Even for an experienced nurse 2 weeks does seem rather short. How many patients would you typically have? For the nurses who have been working at my facility for years, 5 is overwhelming. 4 is comfortable but you're strapped for time. 3 or less and you're able to get everything done and spend some time with them.

    If I were you, I probably would have taken the position if the only concern is can you safely care for the patients. BUT... it seems like LTACs in general are not very desirable places to work. It's hard work and the patient loads are high. Nearly everyone is on contact precautions so you spent half your time sweating in a blue plastic gown. It's heartbreaking to see these 80-90 yr old people who mouth for you to stop, grimace in pain with every turn & IV stick, yet their POA insists on them being a full code and continuing all treatments. You get great experience, which is why I'm there, and no one else is hiring new grads. But if I had nursing experience already, I doubt I'd choose to work at an LTAC. I'm already thinking about where I'd like to work after I get my year or so of experience. So maybe you made a wise choice.
    whslee01 likes this.
  11. Visit  CharleeFoxtrot profile page
    0
    Quote from Clovery
    ...It's heartbreaking to see these 80-90 yr old people who mouth for you to stop, grimace in pain with every turn & IV stick, yet their POA insists on them being a full code and continuing all treatments. You get great experience, which is why I'm there, and no one else is hiring new grads. But if I had nursing experience already, I doubt I'd choose to work at an LTAC. I'm already thinking about where I'd like to work after I get my year or so of experience. So maybe you made a wise choice.
    I could have written this myself, you put it perfectly.
  12. Visit  kbrn2002 profile page
    0
    Quote from Clovery
    But if I had nursing experience already, I doubt I'd choose to work at an LTAC. I'm already thinking about where I'd like to work after I get my year or so of experience. So maybe you made a wise choice.
    Don't know where you live of course, bur where I am I couldn't count on moving on easily after that year or so experience. None of the hospitals in my area count LTC as experience, when experience is listed as a position requirement it is "acute care" they are looking for. Maybe different where you are? Or maybe having the LTAC connected to the hospital makes that count as hospital experience? Sorry for the questions but we don't have any long-term units connected to the hospitals close to me.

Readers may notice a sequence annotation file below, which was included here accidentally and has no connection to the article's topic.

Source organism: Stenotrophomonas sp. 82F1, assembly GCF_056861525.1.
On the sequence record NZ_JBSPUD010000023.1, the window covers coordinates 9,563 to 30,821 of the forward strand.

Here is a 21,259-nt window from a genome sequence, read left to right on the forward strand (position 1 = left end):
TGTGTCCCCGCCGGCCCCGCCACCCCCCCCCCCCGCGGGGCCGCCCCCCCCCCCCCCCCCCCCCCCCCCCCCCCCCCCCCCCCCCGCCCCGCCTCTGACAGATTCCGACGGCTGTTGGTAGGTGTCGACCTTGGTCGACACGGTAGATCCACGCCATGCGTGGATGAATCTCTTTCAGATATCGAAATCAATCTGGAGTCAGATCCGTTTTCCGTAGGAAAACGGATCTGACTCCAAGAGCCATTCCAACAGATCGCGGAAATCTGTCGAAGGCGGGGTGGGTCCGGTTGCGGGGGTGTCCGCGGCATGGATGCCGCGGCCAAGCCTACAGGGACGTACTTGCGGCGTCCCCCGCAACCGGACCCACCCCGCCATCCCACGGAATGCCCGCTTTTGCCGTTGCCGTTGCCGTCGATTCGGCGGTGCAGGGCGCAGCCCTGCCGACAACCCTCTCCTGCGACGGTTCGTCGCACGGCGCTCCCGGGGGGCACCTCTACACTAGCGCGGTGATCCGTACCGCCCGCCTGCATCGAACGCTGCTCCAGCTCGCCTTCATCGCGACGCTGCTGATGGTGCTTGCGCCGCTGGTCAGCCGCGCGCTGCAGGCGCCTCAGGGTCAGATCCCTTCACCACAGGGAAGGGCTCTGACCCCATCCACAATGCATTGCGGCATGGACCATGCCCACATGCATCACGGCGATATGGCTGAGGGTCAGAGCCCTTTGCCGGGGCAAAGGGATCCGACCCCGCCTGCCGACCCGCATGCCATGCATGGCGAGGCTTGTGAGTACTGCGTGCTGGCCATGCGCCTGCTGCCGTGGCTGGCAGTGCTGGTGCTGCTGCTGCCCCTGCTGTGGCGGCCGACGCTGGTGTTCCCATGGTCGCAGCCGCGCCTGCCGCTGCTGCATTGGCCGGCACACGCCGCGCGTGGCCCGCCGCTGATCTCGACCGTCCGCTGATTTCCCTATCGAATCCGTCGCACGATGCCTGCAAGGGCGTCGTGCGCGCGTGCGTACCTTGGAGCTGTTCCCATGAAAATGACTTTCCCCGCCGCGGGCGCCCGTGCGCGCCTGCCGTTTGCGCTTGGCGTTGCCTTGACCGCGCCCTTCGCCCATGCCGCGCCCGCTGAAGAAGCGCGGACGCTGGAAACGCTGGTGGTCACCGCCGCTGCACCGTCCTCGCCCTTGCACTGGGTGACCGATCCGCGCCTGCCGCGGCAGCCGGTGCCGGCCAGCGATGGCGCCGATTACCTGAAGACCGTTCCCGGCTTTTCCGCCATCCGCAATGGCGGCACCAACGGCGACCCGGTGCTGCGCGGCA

13. Visit  Clovery profile page
    3
    Quote from kbrn2002
    Don't know where you live of course, bur where I am I couldn't count on moving on easily after that year or so experience. None of the hospitals in my area count LTC as experience, when experience is listed as a position requirement it is "acute care" they are looking for. Maybe different where you are? Or maybe having the LTAC connected to the hospital makes that count as hospital experience? Sorry for the questions but we don't have any long-term units connected to the hospitals close to me.
    LTC = Long Term Care
    LTAC = Long Term Acute Care

    Where I work is nothing like a nursing home. The patients are very sick, they stay with us for an average of a month, and we hope to get them well enough so that they can be discharged to a rehab, SNF, or nursing home. Most of my patients are on ventilators and telemetry. We have doctors who round every day and at least one is always on staff. We have an ICU where I sometimes get pulled to. After working here for a month, I feel like any of the med-surg units I did clinicals on would be comparatively easy.
    CharleeFoxtrot, cagjlg, and Esme12 like this.
  14. Visit  Esme12 profile page
    0
    Quote from kbrn2002
    Don't know where you live of course, bur where I am I couldn't count on moving on easily after that year or so experience. None of the hospitals in my area count LTC as experience, when experience is listed as a position requirement it is "acute care" they are looking for. Maybe different where you are? Or maybe having the LTAC connected to the hospital makes that count as hospital experience? Sorry for the questions but we don't have any long-term units connected to the hospitals close to me.
    An LTACH is NOT LTC. These are medically complex and medically fragile patients that have multi-system complications that are being removed from "acute care" because they have "run out of days". You have in one building every complex "heavy" medical patient on one floor and in one building. Many/most LTACH's have intensive care units that have patient on complex multiple IV drips, vents and invasive monitoring.

    These are medically acute patients with a goal of being weaned from gtts and vents to go home or at least rehab. These patients are treated like any hospital patients there is an in house hospitalist 24/7 to deal with issues and full time respiratory therapy for vents.

    Because people have NO CLUE what LTACH's are and that includes hospitals who actually sent the patient there the OP will have to do some explaining what a LTACH is and what experience they got there...but experience the will get.

close
close